Through fostering collaboration among various academic disciplines and with societal partners, researchers from Utrecht University thrive to create impact on sustainable delta development.
The community provides policy makers and delta managers with the essential scientific basis for informed decision-making on pathways towards sustainable deltas through its:
- research activities and output;
- set-up of collaborative living labs;
- knowledge sharing and dissemination;
- policy briefs;
- educational activities.
Highlighted scientific impact
A - Delta-scale scenarios
Dam construction and other human activities are putting the world’s deltas at risk, as they reduce the delivery of sediment to delta areas.
- Frances Dunn, Stephen Darby, Robert Nicholls, Sagy Cohen, Christiane Zarfl, Balázs Fekete (2019). 'Projections of declining fluvial sediment delivery to major deltas worldwide in response to climate change and anthropogenic stress'. Environmental Research Letters 14.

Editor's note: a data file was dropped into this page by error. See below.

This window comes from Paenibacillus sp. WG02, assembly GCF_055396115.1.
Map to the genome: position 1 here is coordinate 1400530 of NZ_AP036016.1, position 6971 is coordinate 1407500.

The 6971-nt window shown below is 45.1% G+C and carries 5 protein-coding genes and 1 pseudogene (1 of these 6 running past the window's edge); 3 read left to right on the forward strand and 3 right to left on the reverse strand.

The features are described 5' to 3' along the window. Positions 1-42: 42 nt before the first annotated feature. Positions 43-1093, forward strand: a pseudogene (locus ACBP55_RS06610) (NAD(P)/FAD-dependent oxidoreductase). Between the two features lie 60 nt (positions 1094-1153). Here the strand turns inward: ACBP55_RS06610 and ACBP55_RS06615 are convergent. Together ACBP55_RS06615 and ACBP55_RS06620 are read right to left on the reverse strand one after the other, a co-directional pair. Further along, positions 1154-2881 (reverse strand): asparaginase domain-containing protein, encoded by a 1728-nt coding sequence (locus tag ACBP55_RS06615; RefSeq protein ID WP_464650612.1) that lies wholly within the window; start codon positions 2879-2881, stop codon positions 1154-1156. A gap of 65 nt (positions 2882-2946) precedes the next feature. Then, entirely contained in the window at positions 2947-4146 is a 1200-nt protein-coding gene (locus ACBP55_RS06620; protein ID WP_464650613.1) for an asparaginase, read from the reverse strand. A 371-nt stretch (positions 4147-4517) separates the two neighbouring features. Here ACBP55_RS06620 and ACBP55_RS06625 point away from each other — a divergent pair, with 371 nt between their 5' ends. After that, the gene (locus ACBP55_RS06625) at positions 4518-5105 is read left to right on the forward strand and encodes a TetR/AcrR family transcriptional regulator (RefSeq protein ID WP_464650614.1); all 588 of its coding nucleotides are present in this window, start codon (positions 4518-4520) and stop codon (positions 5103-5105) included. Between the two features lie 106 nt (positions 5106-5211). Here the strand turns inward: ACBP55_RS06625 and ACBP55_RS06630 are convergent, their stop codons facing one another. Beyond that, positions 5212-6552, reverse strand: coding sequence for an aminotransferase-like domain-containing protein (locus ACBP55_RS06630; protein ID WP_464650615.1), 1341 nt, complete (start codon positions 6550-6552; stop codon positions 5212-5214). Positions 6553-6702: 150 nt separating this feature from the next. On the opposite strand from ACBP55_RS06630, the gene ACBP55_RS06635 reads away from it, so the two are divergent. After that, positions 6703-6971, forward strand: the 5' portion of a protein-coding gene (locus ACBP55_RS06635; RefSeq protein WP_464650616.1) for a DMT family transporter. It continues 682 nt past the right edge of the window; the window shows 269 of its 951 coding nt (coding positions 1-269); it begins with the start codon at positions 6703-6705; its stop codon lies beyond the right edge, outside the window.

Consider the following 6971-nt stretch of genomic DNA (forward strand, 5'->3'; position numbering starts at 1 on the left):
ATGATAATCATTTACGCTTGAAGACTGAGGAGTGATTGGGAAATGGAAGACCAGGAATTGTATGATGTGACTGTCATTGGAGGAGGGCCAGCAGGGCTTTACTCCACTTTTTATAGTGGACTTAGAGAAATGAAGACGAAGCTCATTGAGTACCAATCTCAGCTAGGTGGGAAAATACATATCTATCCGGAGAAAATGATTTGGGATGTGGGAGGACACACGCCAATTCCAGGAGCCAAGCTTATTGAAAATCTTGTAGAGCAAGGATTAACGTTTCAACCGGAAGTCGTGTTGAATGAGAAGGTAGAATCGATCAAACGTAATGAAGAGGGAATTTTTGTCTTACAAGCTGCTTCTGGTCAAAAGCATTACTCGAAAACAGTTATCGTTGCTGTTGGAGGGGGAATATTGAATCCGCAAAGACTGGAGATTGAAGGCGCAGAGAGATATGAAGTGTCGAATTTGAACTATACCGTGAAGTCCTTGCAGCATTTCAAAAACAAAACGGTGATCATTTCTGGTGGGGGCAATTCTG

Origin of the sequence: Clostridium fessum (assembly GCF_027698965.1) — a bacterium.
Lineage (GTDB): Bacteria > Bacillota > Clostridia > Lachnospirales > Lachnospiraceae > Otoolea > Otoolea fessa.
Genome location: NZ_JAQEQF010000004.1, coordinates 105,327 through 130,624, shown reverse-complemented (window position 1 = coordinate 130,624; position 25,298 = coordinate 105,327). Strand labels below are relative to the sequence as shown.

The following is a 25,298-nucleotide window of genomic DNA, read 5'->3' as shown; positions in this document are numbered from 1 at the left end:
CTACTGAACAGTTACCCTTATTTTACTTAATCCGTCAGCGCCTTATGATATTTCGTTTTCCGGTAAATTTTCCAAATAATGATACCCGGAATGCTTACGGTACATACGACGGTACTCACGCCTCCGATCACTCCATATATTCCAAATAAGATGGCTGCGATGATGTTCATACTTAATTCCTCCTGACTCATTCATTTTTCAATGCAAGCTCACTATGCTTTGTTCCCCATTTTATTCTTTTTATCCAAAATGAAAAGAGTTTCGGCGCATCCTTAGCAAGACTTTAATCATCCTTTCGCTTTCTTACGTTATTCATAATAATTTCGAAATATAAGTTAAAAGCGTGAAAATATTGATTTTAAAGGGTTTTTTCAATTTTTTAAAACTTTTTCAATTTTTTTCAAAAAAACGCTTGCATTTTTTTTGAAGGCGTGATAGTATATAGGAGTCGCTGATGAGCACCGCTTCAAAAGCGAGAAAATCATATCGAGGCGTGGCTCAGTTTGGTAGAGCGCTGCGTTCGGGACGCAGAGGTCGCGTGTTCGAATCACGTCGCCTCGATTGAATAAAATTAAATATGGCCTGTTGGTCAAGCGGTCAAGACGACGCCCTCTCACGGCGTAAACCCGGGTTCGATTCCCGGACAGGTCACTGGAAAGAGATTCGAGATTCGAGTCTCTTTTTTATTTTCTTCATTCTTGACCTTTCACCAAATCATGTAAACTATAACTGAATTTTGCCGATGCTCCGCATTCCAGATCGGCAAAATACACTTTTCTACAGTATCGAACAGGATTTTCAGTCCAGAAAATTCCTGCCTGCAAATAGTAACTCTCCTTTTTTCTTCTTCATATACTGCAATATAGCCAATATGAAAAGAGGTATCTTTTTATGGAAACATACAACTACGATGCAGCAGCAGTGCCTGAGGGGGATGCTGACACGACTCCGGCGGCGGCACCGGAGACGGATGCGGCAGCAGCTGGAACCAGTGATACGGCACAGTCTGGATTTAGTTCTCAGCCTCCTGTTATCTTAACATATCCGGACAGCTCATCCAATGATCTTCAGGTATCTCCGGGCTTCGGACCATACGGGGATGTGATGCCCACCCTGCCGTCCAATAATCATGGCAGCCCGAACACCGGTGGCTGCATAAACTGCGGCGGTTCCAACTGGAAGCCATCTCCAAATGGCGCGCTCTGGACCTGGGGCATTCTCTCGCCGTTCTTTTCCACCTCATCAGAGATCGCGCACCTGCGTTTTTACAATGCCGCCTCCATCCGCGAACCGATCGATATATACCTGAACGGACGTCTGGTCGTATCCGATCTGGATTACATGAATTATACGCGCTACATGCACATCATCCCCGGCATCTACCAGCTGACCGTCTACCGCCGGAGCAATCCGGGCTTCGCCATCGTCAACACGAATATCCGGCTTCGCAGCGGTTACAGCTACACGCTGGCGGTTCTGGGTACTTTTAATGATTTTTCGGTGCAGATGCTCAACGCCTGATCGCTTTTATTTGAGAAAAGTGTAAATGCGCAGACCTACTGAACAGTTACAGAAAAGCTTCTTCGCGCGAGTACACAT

B - Delta functioning
The Vietnamese Mekong delta is on average just 80 centimetres above the local sea level, about 2 metres lower than international researchers previously thought.
- P.S.J. Minderhoud, L. Coumou, G. Erkens, H. Middelkoop, E. Stouthamer, 'Mekong delta much lower than previously assumed in sea-level rise impact assessments', Nature Communications 10, 2019.
C - Pathway development
- Ahjond Garmestani, J. B. Ruhl, Brian C. Chaffin, Robin K. Craig, Helena F. M. W. van Rijswick, David G. Angeler, Carl Folke, Lance Gunderson, Dirac Twidwell, and Craig R. Allen, 'Untapped capacity for resilience in environmental law', PNAS 116 (40), 2019.
Dam construction and other human activities are putting the world’s deltas at risk, as they reduce the delivery of sediment to delta areas. Urgent action is needed to minimise the disruption of sediment delivery and improve delta resilience, argues Frances Dunn.
Using a new three-dimensional groundwater model of the Mekong delta, researchers from Utrecht University and Deltares including Philip Minderhoud have shown by how much and where the land is subsiding due to groundwater extraction.